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Things have evolved and changed around us, gradually over the years.  Last March, with all the year ahead of us, my heart was bursting with a mixture of pride and excitement at the thought that this is where we live and how much we had to look forward to in the coming months.  Even though it was nearly ten years, it could have been just yesterday that we made that first walk around the village and through the grounds of the château and thought “wow, this place is really special”.

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Looking back at last year’s photos makes me realise that we had a great year and I should really have shared more of it in the blog.  I’m hoping to make up for that in the next few posts!

9 January 2018



The weather was not great in our part of France last February.  We did have a few days when the sun came out and we could sit outside and have a drink, enjoying the warmth of the sun on our skin.  But on the whole, as we have found in previous years, February is not a terribly reliable month.  Mostly it’s as cold, damp and miserable as in the UK.  This is one of the reasons that after much discussion, we have decided not to live full time in France, especially for long periods in the winter.

Towards the end of my two weeks in France last February I was running low on ideas of how to keep myself and my friend entertained.  Just for myself I would have been content to stay home, watch TV, read, knit and sew, but having a friend with me I was conscious that for her this was a holiday so felt the need to organise visits and events, plan proper meals and so on.  If I had been by myself, just keeping warm and on top of the housework would probably have occupied me full time.  Keeping two log fires going all day long takes a lot of time.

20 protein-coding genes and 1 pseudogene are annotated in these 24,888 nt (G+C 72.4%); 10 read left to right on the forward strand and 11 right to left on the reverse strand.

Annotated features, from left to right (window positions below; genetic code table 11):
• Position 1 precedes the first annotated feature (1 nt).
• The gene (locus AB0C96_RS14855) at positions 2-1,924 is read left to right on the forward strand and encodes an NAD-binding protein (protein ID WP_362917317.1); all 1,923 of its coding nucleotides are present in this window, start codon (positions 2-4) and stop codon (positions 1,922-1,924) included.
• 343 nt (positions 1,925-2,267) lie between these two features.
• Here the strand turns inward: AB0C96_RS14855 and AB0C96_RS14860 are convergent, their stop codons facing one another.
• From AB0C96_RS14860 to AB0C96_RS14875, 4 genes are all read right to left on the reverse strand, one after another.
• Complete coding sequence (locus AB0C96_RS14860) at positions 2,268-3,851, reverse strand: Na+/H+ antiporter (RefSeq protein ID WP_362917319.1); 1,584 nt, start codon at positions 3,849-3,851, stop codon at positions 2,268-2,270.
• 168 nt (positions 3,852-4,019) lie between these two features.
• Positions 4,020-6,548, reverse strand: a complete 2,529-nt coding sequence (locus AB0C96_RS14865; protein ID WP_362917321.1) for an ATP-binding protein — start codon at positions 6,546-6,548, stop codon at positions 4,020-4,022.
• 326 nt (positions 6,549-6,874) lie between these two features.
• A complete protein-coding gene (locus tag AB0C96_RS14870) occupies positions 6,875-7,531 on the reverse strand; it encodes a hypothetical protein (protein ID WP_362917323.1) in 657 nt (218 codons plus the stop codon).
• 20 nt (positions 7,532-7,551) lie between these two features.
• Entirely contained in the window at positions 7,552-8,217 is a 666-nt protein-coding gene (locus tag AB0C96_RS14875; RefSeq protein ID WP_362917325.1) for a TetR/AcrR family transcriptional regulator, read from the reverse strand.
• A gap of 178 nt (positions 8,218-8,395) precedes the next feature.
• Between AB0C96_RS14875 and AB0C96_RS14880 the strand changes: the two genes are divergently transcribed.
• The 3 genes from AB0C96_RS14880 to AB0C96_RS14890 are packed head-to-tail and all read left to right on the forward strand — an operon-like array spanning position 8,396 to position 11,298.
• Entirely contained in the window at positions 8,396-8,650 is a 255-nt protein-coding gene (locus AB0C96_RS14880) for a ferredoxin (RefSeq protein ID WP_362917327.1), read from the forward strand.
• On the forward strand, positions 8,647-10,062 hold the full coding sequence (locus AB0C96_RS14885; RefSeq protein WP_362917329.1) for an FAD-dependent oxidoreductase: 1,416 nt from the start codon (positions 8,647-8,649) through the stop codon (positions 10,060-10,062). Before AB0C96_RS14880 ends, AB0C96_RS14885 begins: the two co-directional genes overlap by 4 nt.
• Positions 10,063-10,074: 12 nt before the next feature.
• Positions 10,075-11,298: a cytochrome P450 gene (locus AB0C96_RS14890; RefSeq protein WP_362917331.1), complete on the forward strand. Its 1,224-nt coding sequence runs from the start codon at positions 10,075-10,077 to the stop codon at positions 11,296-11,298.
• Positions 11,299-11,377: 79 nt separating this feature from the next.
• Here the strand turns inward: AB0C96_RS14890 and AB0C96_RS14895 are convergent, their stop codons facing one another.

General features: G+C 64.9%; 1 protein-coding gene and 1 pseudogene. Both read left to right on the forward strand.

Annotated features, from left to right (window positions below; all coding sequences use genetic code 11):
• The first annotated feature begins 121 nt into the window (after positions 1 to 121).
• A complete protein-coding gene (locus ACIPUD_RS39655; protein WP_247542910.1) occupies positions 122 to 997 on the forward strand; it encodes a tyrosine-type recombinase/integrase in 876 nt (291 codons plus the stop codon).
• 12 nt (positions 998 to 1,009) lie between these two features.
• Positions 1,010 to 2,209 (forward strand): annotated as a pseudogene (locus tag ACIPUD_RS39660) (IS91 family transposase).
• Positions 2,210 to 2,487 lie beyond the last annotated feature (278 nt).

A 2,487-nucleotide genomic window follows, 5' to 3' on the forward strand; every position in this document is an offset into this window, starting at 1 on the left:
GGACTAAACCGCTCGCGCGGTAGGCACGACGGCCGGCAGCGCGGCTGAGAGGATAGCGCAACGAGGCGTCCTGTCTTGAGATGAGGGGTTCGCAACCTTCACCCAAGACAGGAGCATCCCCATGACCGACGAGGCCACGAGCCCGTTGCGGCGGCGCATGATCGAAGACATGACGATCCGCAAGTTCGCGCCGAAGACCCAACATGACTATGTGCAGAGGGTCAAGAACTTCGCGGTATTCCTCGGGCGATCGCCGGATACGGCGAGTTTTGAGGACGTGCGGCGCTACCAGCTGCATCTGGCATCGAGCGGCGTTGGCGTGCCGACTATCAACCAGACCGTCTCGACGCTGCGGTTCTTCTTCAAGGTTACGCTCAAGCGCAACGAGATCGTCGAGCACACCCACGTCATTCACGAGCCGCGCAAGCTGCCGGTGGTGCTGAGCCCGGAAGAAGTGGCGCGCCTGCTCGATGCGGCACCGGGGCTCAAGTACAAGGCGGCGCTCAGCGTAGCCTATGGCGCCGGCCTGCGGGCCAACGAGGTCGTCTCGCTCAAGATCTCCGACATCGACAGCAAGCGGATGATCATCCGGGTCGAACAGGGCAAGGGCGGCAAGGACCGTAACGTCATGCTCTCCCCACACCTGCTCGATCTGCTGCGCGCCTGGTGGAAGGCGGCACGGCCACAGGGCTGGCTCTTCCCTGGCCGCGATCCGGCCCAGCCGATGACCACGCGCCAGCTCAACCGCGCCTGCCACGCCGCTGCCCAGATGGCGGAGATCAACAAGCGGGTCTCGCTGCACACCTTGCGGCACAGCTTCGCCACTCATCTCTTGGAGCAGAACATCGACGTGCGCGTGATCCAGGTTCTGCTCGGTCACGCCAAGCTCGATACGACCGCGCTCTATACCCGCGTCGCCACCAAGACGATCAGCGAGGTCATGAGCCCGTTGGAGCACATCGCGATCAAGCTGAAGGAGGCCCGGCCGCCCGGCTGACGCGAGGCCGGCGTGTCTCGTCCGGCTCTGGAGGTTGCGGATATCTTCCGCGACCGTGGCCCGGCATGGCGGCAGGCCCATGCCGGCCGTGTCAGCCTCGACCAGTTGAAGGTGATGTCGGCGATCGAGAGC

A few years ago some friends gave me a book full of beautiful full page photos of some of the more attractive villages in France so I asked my friend to have a look through and choose somewhere she would like to visit on her last day in France.  She picked a place called Levroux.


I had never been there before, so off we went to explore, on a bitterly cold and windy day.

It’s greatest claim to fame, if it has one at all, is the tower entrance or gate into the town, which is absolutely spectacular but in a sad state of repair.


In fact, Levroux seemed to be one of those really sad towns, full of dilapidated buildings, closed shops and businesses.  There was hardly a soul about as we wandered around taking pictures.


There was a fine old church in the centre of town and we managed to find a little café open where we were the only customers.  We warmed ourselves up with a drink of delicious and indulgent hot chocolate before bracing ourselves against the increasingly strong wind and heading back to the car.  


We had parked in the town square opposite the most amazing junk shop I think I have ever seen.  In fact I’m not sure it was a shop at all, there were no opening hours displayed or any indication of owners.


I wondered if it was just someone’s collection of brocante, or a shop that had given up trading some time ago.  Inside there was a huge amount of stuff, all typical junk shop fodder, and some of it I would really have like to get a closer look at.